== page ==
As we sat in the bar after the last club competition of 2014 my playing partner looked me in the eyes and asked in a forthrightly tone ‘So Gary, what’s your golfing goal for 2015?’.
Without much hesitation I replied ‘To stay a single figure golfer’.
We spent a little time discussing other potential goals or objectives that as fairly competitive individuals we thought might be worthy of making our 2015 list – to win a ‘major’ and get the name on a board (again); to finish in the top 50, 25, 10 of the club ‘order of merit’ or to be in the top quartile of the most improved golfer list. The pro’s and con’s of each were debated and eventually I settled back to where I started – to stay as a single figure golfer.
My handicap has yo-yoed over the last few years between a low of 6.7 – tough to maintain with all my other life and business commitments - and a high of 10.6 - tough to stomach simply as a matter of pride. I’ve decided that a handicap of 8 is the least stressful handicap to hold - especially at competition check-in where a seven eighths comp is 7 and a three quarter comp is 6 – easy maths when filling out your scorecard.
We discussed ‘goals’ for the less competitive golfer, the social golfer, the golfer for whom the game might simply be about about fun or exercise than competition. What ‘goals’ could they have which might be less focussed on outcomes or results? When my copy of Golf Monthly dropped through the letterbox an article by Fergus Bisset entitled ‘What makes a great playing partner’ stimulated the thought that all golfers could have that goal – to be recognised as a great playing partner. It’s more about behaviour than ability and when you analyse it, the three fundamentals of etiquette – show consideration for others, take care of the course and play at a good pace – are all encapsulated in it in one way or another.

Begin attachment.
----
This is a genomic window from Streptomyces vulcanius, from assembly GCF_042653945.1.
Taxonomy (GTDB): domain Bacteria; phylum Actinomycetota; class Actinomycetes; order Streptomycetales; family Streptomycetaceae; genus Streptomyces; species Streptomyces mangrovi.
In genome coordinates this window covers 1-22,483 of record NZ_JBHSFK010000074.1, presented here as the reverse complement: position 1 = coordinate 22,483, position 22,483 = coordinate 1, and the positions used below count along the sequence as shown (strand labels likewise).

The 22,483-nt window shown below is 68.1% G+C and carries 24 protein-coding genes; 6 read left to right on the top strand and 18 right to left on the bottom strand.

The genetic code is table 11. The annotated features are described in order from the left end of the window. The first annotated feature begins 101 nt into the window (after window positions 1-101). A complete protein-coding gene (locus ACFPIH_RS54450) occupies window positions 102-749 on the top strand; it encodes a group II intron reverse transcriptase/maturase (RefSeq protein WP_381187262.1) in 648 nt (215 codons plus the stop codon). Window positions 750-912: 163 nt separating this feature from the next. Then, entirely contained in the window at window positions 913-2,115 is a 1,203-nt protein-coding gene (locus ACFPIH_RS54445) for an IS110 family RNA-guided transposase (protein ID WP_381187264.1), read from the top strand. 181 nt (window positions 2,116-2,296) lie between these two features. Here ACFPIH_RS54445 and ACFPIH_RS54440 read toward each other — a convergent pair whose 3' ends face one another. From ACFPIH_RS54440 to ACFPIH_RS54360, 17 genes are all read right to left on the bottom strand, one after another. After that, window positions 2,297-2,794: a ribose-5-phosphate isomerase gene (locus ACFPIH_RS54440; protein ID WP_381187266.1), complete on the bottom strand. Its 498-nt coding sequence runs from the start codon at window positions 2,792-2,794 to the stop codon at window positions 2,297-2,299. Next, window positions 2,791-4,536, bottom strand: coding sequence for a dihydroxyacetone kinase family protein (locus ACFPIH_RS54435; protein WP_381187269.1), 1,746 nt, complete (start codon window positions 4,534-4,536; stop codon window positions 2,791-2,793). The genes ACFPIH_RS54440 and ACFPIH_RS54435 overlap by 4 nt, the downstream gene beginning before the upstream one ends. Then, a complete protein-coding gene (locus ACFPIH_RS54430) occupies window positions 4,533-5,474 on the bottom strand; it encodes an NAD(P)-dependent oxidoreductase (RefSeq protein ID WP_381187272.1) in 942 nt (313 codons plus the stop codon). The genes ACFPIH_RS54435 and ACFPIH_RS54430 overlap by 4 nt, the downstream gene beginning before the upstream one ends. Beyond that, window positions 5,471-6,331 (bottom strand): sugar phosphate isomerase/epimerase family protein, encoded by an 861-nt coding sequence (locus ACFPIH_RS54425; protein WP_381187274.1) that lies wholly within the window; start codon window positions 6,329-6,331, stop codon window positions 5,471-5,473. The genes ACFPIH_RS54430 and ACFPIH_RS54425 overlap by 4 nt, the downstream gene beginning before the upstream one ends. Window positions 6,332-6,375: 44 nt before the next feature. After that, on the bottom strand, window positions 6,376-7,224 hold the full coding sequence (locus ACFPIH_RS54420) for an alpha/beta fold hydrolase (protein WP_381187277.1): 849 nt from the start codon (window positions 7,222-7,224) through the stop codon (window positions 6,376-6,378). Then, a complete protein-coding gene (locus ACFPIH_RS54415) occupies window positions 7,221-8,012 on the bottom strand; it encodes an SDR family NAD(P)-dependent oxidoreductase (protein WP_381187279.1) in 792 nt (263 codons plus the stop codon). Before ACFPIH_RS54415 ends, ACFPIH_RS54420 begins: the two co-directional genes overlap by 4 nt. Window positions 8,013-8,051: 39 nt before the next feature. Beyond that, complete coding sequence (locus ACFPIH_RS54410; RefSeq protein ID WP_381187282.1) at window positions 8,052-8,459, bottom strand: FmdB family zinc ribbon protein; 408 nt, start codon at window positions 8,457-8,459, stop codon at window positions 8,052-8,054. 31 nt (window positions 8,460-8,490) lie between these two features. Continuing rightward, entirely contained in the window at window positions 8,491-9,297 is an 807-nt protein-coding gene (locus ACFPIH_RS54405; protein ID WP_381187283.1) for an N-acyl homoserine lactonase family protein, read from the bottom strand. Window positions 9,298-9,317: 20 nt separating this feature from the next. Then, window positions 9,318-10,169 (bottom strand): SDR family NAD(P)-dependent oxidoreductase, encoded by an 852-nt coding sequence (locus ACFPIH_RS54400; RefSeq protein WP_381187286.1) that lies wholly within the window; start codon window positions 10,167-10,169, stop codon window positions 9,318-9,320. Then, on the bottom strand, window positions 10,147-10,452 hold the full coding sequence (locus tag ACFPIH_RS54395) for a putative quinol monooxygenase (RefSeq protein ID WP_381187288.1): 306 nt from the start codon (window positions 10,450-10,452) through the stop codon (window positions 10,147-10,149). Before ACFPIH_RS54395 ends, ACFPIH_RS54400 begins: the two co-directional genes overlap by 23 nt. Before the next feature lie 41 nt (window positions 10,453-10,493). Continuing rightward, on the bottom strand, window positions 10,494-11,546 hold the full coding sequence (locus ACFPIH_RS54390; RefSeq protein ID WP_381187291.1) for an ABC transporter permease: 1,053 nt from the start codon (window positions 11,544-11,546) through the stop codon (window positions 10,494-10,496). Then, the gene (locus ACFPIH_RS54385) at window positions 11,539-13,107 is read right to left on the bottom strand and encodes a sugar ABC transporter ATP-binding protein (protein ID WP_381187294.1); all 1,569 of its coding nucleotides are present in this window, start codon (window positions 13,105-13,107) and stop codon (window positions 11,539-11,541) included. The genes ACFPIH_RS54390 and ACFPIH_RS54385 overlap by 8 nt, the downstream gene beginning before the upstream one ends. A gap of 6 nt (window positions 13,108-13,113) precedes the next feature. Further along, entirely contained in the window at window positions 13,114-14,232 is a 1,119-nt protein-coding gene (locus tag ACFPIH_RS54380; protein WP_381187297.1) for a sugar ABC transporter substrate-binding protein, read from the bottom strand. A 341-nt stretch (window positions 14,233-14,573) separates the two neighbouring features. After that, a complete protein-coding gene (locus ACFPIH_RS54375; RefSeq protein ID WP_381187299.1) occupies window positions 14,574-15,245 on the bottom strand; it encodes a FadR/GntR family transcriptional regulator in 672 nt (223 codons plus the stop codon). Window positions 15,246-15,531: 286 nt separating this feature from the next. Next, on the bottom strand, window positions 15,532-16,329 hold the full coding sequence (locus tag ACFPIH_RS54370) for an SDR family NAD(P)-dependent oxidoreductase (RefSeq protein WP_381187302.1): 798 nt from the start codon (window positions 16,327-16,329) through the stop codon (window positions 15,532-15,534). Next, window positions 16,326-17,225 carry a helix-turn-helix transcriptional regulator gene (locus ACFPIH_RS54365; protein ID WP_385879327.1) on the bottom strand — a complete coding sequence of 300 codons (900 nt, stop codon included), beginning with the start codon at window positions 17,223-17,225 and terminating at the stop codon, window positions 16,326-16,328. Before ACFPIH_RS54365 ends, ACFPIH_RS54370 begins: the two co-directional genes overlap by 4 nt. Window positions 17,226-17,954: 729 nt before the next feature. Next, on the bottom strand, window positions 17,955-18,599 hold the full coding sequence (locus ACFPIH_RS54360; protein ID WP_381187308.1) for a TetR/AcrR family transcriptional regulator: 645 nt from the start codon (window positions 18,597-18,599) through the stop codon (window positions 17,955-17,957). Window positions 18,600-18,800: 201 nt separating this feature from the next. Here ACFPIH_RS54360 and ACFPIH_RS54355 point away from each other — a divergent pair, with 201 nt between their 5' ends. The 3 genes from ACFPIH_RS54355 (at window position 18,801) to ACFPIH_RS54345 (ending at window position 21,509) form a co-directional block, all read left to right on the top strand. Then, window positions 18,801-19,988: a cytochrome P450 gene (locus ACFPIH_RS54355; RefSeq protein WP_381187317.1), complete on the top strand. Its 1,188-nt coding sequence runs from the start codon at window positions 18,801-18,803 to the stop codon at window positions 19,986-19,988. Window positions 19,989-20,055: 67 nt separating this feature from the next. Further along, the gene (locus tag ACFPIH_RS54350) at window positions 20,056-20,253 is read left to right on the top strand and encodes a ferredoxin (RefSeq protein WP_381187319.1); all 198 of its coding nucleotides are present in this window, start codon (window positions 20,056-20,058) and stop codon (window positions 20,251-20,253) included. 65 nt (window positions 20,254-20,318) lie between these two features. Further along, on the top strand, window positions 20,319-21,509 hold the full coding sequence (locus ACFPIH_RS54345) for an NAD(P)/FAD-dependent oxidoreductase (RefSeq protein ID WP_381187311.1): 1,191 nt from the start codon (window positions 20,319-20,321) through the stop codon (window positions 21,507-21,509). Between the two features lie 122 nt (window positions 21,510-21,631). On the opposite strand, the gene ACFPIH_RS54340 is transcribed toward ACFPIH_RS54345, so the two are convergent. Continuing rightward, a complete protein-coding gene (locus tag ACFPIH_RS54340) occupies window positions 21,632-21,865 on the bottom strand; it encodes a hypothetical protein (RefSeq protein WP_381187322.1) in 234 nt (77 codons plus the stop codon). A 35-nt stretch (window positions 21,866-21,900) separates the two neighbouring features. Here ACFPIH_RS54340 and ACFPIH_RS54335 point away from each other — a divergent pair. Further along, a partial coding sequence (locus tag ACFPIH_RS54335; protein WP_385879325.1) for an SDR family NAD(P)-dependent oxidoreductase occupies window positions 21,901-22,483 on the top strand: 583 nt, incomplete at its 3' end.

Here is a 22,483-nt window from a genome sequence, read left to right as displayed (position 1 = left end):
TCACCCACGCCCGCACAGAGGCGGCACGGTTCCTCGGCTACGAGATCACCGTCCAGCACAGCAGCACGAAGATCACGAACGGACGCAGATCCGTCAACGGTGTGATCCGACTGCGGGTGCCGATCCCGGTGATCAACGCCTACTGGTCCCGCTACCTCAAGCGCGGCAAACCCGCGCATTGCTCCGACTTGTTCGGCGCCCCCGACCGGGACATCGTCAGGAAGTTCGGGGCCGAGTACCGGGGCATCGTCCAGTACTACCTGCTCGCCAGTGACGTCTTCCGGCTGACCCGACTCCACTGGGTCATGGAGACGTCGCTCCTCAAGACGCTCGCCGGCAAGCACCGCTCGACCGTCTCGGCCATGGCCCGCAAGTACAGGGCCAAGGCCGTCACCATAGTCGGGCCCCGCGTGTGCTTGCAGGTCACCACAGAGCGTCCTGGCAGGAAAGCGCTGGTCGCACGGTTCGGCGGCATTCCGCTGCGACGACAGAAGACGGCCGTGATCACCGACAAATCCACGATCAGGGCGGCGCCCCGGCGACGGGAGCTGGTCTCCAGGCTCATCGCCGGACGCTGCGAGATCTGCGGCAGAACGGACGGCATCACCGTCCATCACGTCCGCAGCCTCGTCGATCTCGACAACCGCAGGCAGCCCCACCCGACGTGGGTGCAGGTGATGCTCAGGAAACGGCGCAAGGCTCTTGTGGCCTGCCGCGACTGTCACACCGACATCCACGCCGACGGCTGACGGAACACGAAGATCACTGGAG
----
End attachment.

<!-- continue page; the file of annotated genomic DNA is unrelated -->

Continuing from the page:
I do know of one particular golfer - probably more if I really think about it - who has no intention of playing at a good pace, in fact he will deliberately slow down if asked to speed up and in doing so shows no consideration for his playing partners or the groups behind. There’s a race to get your name of the sheet ahead of him or resign yourself to a slower round if behind him. His playing partners are exasperated by his behaviour but struggle to get their feelings across to him. In match play he’s a name that you don’t relish your name being drawn against, yet off the course he's a very sociable kind of guy. Fortunately there are many more others who once you know you will be in their company you know you're in for a very pleasant and enjoyable game of golf.
If every golfer were to have the goal of being respected and appreciated as 'a great playing partner' then the game of golf for all would probably be in a better place.
One to think about perhaps?
Happy New Year
PS Talking of Golf Monthly - I’m pleased to announce that Jezz Ellwood will be the first guest to write a blog for ETIQUS. Jezz has been a key contributor to Golf Monthly and has interviewed many of the good and the great in the game. Look out for his first blog ‘What makes Jezz tick?’ in mid January.